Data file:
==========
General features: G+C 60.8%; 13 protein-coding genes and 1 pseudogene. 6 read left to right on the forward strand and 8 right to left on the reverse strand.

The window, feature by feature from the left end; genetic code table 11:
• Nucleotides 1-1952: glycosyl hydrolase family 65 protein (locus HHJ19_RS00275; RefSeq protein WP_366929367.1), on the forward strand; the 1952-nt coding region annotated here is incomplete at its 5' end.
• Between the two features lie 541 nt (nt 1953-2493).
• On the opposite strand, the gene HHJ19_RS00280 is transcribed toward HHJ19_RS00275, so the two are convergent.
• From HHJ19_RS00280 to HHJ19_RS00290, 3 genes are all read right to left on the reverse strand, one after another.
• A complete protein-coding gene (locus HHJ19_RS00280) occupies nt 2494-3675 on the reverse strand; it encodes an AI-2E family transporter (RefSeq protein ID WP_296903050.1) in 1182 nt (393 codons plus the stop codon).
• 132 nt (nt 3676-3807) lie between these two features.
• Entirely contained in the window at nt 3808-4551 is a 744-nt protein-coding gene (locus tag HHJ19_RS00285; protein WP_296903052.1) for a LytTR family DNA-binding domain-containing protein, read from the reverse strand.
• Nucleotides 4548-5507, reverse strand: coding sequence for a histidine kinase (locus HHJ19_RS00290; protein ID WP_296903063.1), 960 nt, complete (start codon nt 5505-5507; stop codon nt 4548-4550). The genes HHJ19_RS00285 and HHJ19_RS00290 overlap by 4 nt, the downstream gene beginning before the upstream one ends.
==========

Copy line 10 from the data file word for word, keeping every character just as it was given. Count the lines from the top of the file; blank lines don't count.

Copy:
• Nucleotides 4548-5507, reverse strand: coding sequence for a histidine kinase (locus HHJ19_RS00290; protein ID WP_296903063.1), 960 nt, complete (start codon nt 5505-5507; stop codon nt 4548-4550). The genes HHJ19_RS00285 and HHJ19_RS00290 overlap by 4 nt, the downstream gene beginning before the upstream one ends.